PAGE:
United Nations chiefs held talks with Russian officials on Friday over the Black Sea deals on the export of grain and fertilizer, eight days before one of the deals expired.
The discussions took place behind closed doors at the headquarters of the United Nations Palace in Geneva and ended in the middle of the afternoon.
“Discussions updated the progress made to facilitate the unhindered export of food and fertilizers, including ammonia, from the Russian Federation to world markets,” a UN statement said. .
The meeting between the head of UN humanitarian aid, Martin Griffiths, the head of the UN agency for trade and development, Rebeca Grynspan, and a Russian delegation led by the Deputy Minister of Foreign Affairs Sergey Vershinin also focused on “the measures taken to facilitate payments, maritime insurance and access to EU ports for cereals and fertilizers”. .”
“The world cannot afford to let global fertilizer accessibility issues become a global food shortage,” the statement said.
The UN also managed to release a shipment of 20,000 tons of fertilizer in the Netherlands, blocked in the Dutch port of Rotterdam due to EU sanctions imposed on certain people and goods.
The cargo will head to Malawi in the coming days under the auspices of the United Nations World Food Programme, according to the Dutch Foreign Ministry.
“The fertilizer in question was frozen because a sanctioned person is involved with the Russian company that owns it,” he said, without naming the person or company involved.
“The decision to release the fertilizer was taken on the understanding that the UN would ensure that it was delivered to the agreed location (Malawi) and that the Russian company and the sanctioned individual would gain nothing from the transaction” , said The Hague.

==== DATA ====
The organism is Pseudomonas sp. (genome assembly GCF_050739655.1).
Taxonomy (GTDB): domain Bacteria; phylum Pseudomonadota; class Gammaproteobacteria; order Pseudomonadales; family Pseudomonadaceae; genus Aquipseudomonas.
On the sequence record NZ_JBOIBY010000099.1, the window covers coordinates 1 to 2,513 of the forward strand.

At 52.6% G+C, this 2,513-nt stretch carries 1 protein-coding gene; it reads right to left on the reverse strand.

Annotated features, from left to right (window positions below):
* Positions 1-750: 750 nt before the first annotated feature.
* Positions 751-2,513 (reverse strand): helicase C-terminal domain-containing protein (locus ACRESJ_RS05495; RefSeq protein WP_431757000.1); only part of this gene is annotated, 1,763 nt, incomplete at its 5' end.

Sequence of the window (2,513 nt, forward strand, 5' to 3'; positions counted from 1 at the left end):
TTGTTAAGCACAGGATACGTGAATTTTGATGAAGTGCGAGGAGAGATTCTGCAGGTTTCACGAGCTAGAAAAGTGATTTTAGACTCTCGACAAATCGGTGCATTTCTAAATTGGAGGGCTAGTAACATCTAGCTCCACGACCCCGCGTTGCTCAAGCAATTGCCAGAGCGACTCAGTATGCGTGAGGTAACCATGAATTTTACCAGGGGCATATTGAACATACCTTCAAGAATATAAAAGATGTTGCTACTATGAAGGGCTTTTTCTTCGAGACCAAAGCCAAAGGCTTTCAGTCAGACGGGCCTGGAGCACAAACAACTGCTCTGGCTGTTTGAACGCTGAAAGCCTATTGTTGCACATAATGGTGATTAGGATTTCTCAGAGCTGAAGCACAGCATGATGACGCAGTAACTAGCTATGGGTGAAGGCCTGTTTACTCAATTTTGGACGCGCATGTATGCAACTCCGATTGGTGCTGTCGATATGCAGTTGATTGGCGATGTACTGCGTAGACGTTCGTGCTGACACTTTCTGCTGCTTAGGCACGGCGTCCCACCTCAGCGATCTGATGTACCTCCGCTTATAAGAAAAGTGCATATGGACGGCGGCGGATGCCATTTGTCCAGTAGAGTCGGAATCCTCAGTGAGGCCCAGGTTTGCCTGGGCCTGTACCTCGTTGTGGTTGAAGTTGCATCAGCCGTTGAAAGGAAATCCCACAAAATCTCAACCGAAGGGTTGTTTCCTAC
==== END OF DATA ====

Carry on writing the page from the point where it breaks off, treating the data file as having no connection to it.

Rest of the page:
10.2 million tonnes exported
Two agreements brokered by the UN and Turkey were signed on 22 July.
The first was to allow the export of war-blocked Ukrainian grain from Russia into the country, while the second was to export Russian food and fertilizer despite Western sanctions imposed on Moscow following its invasion.
The 120-day Black Sea Grains Initiative expires on November 19 and the United Nations is seeking to renew it for one year.
Moscow, however, has yet to say whether it will agree to this.
She complains that the second agreement exempting her fertilizers from sanctions, which must run for three years, is not being respected.
“The UN calls on all actors to expedite the removal of all remaining obstacles to the export and transport of fertilizers to the countries that need it most,” the UN spokesperson added.
Ukraine is one of the world’s leading grain producers and the Russian invasion had blocked 20 million tonnes of grain in its ports until the safe passage agreement was reached.
By Thursday, 10.2 million tonnes of grain and other foodstuffs had been exported from Ukraine under the deal, allaying fears of a worsening global food security crisis.
“Very serious” consequences
The Food and Agriculture Organization of the United Nations (FAO) said the implications could be of serious concern for global food security if the deal is not renewed.
“We see it as an important initiative that has improved food availability,” said Boubaker Ben Belhassen, director of FAO’s markets and trade division.
“However, if we were in a scenario that nobody wants to see, that there is a termination of the agreement, I think the situation could be really difficult and the implications could be very serious,” he said. told reporters via video link from Rome. , where FAO is based.
He highlighted in particular global food security, prices, availability and staple foods.
Ben Belhassen said that in the short term, prices would rise, especially for wheat, corn and sunflower seed oil, while grain availability on the world market would decline.
This could have a significant impact on countries that depend on imports from the Black Sea, especially in the Middle East and North Africa.
Ben Belhassen also warned of the impact in Ukraine if the agreements are not renewed.
The grain deal has so far allowed Ukraine to release stocks from the last winter harvest, easing pressure on storage capacities, he said.
It has also given farmers in the war-torn country a source of income, enabling them to make decisions on future investments and plant the next crop, he added.